Girls’ Swimming Makes a Splash at Sectionals


(From left to right) Elena Weber, Melissa Jacobucci, Payton Dorman, Lauren Swartz, Sophia Mruk, Molly Yetter, and Madison Supple after the sectional meet. Photo courtesy of Sophie Mruk.

Katie Kempff, Editor-in-Chief

Even though there was no state meet this year, East’s Girls Swim Team trained hard for their sectional competition, which was held October 24. Hosted by St. Charles North, the meet concluded a season that saw many changes brought on by the COVID-19 pandemic. 

In a typical year, the sectional meet determines the swimmers who qualify for the state meet in mid-November. This season, however, sectionals was the final competition of the IHSA’s shortened fall swim season. 

East’s team took second place out of the 11 teams at the meet, with a score of 204 points. St. Charles North took a narrow victory with 228 points, which won them the meet for the fifth year in a row. 

As individuals, multiple Saints swam their personal best times.

Molly Yetter, a senior, took first place in the 50-yard freestyle with a time of 22.68 seconds. Teammate Lauren Swartz, also a senior, took second place in the same event with a time of 23.48 seconds. 

In addition to freestyle, Swartz was also third place in the 100-yard breaststroke with a time of 1:05.80 seconds. 

Senior Madison Supple swam the 500-yard freestyle in 5:08.03, which earned her third place. Supple was also third in the 200-yard freestyle. 

Yetter was accompanied by her junior teammate Sophia Mruk in the rankings of the 100-yard backstroke. Yetter was third place in the event with a time of 56.79 seconds, and Mruk was close behind in fourth with a time of 57.16 seconds. 

Yetter said that, overall, she was “very happy with how [she] did.”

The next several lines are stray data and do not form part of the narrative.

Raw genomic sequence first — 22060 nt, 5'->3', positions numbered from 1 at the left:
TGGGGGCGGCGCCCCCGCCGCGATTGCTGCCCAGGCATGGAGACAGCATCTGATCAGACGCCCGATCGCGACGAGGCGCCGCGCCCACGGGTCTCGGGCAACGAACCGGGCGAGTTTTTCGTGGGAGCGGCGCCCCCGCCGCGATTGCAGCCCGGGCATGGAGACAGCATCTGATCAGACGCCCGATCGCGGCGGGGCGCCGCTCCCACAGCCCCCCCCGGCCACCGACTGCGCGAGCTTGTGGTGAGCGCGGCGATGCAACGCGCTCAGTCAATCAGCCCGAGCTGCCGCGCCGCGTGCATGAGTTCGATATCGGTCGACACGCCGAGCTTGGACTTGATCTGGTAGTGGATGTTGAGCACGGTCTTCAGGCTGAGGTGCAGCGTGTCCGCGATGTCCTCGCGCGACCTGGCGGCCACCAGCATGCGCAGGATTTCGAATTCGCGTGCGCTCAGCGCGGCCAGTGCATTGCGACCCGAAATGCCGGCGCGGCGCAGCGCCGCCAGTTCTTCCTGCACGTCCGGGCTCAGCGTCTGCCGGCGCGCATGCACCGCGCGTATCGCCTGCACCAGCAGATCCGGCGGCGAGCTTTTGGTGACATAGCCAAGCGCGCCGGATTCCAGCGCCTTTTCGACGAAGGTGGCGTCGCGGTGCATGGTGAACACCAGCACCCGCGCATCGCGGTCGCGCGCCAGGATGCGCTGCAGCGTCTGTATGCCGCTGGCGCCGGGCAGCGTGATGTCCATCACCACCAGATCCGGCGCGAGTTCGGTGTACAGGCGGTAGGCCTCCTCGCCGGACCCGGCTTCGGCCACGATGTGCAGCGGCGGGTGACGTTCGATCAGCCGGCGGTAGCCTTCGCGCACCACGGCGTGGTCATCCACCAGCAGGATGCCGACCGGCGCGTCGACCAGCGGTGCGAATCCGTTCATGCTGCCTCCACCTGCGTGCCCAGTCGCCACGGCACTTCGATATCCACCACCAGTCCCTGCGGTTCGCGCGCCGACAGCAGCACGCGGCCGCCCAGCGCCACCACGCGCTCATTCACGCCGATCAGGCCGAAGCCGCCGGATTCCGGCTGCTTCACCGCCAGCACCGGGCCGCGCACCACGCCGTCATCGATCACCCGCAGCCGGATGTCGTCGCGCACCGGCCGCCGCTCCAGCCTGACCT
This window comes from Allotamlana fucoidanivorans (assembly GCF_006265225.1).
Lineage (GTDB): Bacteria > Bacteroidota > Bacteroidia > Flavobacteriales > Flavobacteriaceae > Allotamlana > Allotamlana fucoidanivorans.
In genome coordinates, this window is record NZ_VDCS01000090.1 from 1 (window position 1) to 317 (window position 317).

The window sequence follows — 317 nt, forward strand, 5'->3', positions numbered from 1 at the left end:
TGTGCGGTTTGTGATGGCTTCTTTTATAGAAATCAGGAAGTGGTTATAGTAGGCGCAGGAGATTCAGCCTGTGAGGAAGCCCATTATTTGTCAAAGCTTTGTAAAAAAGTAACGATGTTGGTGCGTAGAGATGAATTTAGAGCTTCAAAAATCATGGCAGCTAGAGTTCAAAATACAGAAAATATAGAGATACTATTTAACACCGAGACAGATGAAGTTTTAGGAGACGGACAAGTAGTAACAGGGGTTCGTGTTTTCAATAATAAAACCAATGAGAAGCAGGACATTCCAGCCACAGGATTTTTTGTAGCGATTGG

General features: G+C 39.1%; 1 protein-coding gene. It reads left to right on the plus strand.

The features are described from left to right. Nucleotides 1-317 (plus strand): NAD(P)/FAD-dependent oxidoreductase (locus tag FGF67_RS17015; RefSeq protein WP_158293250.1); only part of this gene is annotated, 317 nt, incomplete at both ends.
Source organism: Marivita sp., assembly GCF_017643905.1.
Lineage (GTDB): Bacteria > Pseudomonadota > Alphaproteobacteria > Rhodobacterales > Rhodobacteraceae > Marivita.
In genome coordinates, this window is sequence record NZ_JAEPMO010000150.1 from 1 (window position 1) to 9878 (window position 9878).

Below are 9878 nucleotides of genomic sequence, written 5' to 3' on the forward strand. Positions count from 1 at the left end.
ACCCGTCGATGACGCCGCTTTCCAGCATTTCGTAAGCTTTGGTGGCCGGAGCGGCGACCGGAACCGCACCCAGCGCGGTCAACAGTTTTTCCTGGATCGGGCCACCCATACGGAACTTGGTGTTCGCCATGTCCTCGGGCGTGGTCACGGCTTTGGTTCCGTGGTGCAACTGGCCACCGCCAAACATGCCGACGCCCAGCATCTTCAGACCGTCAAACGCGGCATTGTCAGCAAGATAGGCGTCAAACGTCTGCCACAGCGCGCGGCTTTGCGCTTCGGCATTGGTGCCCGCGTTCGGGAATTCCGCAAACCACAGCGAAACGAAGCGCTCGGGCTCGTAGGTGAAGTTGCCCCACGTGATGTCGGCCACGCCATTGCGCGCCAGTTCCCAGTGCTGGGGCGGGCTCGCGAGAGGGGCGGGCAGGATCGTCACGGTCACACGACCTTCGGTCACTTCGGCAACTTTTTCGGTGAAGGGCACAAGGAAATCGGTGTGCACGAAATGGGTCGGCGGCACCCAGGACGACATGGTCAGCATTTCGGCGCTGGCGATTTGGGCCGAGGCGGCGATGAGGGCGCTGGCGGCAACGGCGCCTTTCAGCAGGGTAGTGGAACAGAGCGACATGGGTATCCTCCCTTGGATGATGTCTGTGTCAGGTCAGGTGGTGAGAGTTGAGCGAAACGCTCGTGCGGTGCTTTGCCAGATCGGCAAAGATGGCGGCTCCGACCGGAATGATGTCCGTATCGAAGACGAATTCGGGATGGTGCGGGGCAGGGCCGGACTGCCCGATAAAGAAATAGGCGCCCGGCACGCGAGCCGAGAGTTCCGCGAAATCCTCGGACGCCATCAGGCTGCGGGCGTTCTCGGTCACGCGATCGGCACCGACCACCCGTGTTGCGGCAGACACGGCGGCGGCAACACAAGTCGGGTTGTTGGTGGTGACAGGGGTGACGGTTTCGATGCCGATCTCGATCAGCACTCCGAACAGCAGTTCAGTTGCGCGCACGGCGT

“Like every time I race,” she said, “I felt there were things I could have done better, but overall I am happy with the result.”

Mruk volunteered a similar statement, saying that she was happy about swimming two personal bests, but that she “didn’t do quite as well as [she] wanted to.”  

In the absence of a typical state competition, the IHSA did something unique with the sectional results: they combined the sectional results across the state, directly comparing the times in order to create state ranks both in individual events and for team titles. 

Supple, Mruk, Swartz, and Yetter all qualified to have their times compete in this “virtual state meet.” 

Yetter’s 50-freestyle time was the fastest in the state by 0.02 seconds, making her the state champion. Swartz placed 6th in the event. 

Regarding her 1st place finish, Yetter said that “it feels pretty cool, and feels pretty good to have the hard training pay off.”

In the diving competition, East had two competitors in the top three spots. Katie Kempff, junior, came in first place with a score of 338.3 points. Bella Milosch, senior, came in third place with a score of 284.1 points. There were nine total divers in the diving portion of the meet. 

As a team, the girls placed 10th out of a total of 82 schools in the team ranking. According to Mruk, that is the highest the team has placed in her time at East, and she is “proud of that place.”

This “virtual state,” or comparison of sectional times, brings to a close what is certainly one of the strangest sports seasons in recent history. Mruk says that a lack of any relays, as well as “not being able to get to know the team” were some drawbacks of the season affected by COVID-19. 

Mruk tempered this statement with a few positives, though. “We were still able to have a season and get better … and we found our own ways to make practices fun, which made some of the negatives not seem so bad.”

Yetter said that she thinks the modifications to the season definitely changed her memories of her senior year. “A drawback was having less time with the team, and not being able to have our senior recognition meet as a whole team,” she said. 

Like Mruk, though, Yetter did find some positives. “As hard as it was to navigate the season, I think it brought the seniors as a whole closer together, which made good memories.” 

She also noted that “a strong benefit to a shorter season is that it is much easier to focus on your goals and what you need to do to reach them.” 

Overall, the Saints were strong contenders in both the sectional and “virtual state” competitions, proving their flexibility in the midst of a pandemic that has changed sports across the country.